Burning down the house: Fire risks are rising for landlords

As the traditional proverb goes, fire is never a gentle master. That’s never been more accurate, with landlords making more fire claims on their insurance policies than ever before.

The finding comes from having analysed thousands of UK landlord insurance claims filed between 2010 and 2018. Hamilton Fraser Total Landlord Insurance’s research shows that the number of fire claims increased significantly between December 2018 and February 2019 compared with the same period the year before.

Why are these claims increasing at such a rate, and is there anything landlords can do to prevent them needing to claim on their policies?


Recent fire claims: the facts

Analysis of Hamilton Fraser Total Landlord Insurance’s claims data reveals that between December 2017 and February 2018 and the same period the following year, the number of fire claims increased by 225 per cent.

Of these more recent claims, 46 per cent were a result of arson, 23 per cent were caused by electrical fires, 15.5 per cent a result of cooking and 15.5 per cent caused by heating systems.

The wide variety of fire claim types in the most recent period reveals how important it is for landlords to ensure that they have adequate insurance cover and take the necessary steps to minimise fire risk.

Let’s delve into three of these claims in more detail.


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Burning down the house: Fire risks are rising for landlords | Claim icon 1

Damage resulting from arson – estimated cost of claim £250,000

One of our clients was notified of a fire at their property, which had suffered major damage due to arson. The fire caused the roof to collapse and the first and ground floor were completely burnt out and gutted. The entire property will need to be rebuilt, forcing the tenant to move out and incurring a claim for loss of rent.

Burning down the house: Fire risks are rising for landlords | House icon

Accident involving a heater – estimated cost of claim £16,000

In our second example, when a heater was accidentally knocked over in the lounge it resulted in a fire which caused so much damage to the ceilings, plasterwork, window and internal joinery that the whole lot needed replacing, along with rewiring and lighting. Since the property remains uninhabitable, our client’s claim includes loss of rent until the property is repaired and a tenant can be reinstated.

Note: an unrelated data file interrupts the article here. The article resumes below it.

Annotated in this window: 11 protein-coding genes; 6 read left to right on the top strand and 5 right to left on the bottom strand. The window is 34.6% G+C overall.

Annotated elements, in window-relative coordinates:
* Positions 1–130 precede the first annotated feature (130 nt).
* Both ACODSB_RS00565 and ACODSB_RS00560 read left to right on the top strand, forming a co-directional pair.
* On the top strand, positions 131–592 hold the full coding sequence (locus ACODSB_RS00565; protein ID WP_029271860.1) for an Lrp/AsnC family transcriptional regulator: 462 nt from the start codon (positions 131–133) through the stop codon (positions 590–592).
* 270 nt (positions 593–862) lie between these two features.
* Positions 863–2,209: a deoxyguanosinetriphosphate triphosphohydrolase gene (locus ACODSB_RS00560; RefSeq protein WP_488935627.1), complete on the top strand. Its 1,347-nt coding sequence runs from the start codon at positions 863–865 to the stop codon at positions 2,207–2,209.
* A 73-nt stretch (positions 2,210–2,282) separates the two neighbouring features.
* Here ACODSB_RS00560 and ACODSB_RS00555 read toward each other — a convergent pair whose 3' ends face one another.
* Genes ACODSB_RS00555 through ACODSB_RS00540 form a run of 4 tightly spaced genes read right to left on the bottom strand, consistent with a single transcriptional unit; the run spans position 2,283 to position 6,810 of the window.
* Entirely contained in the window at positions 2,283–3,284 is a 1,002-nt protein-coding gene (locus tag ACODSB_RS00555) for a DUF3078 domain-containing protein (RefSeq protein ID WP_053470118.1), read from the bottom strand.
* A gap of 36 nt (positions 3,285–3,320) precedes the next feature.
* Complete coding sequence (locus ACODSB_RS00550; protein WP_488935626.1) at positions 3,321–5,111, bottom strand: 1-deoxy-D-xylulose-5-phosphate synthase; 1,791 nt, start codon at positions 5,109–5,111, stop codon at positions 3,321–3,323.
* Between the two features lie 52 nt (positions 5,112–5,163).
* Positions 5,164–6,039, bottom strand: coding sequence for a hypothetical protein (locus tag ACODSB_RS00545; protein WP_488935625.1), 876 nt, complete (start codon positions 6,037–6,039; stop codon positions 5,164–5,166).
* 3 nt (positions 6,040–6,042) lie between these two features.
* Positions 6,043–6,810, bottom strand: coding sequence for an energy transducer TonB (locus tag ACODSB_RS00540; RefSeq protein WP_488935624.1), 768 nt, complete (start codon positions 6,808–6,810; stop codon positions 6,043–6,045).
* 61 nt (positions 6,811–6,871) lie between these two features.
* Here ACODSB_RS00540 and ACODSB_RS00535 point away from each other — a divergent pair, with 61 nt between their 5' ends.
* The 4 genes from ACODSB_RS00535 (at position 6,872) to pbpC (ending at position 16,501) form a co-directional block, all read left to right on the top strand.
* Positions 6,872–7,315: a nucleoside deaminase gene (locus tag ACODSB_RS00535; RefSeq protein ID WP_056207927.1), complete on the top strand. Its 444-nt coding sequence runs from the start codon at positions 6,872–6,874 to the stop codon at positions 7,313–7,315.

Burning down the house: Fire risks are rising for landlords | claim icon two

Damage resulting from defective extractor fan – estimated cost of claim £67,000

A defective extractor fan was to blame for an incident at one client’s property, where the resulting fire not only caused extensive damage to the property, but also a leak in the ground floor bathroom of the house. While the water was stopped at the mains, without a working bathroom in the property, the tenants have had to move out while the damage is being repaired.

It’s impossible to predict when criminals will choose to set fire to a property, prevent accidents that may lead to fire or anticipate that the extractor fan will give up the ghost with such devastating consequences. However, there are ways to ensure that the damage, loss and hassle suffered by your properties are as limited as possible.

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Protecting your property and tenants from fire risk

An appropriate level of residential landlord insurance is vital to mitigate against fire risk.

While cover won’t stop damage from being caused, it will ensure that the cost of any repairs or rebuilds – and potentially the cost of temporarily rehousing tenants – will not come from your own pocket. However, for any fire claim to be paid out, you’ll need to ensure that you comply with relevant regulations.

These include (but are not limited to):

It’s vital that landlords have the required fire safety measures in place; including using only fire-safe furniture and furnishings, installing fire alarms and carbon monoxide detectors, keeping fires and heaters well-guarded, and ensuring that tenants do what they can to minimise risk (like not overloading sockets, testing smoke alarms, and unplugging appliances when they are not being used).

Check out Hamilton Fraser’s guide for more fire safety tips and advice for landlords.

Landlords of houses in multiple occupation (HMOs) should also be warned that fire regulations will be more stringent.

Those who own rental properties in blocks of flats (or houses divided into flats) in particular should also understand the importance of fire doors, which can act as a robust first line of defence against a blaze. Not only can they ‘contain’ fire and smoke for some time; they can also ensure that inhabitants of the building have time to evacuate the building. While it’s important you buy the right fire door and have it correctly installed, it’s also vital that it’s used and maintained in the right way; failure to do so can lead to a hefty fine.

Finally, landlords should heed government electrical safety measures. This new ruling, announced in January 2019, requires landlords to employ electrical inspectors who meet minimum levels of qualifications and competence. While these measures are primarily designed to protect tenants, improvements to electrical safety should also lead to a reduction in electrical fire risk for landlords.

With landlord insurance fire claims on the rise, we urge landlords to do everything they can to minimise the risk of a blaze starting and protect their tenants. Is underinsurance a risk you’re willing to take?

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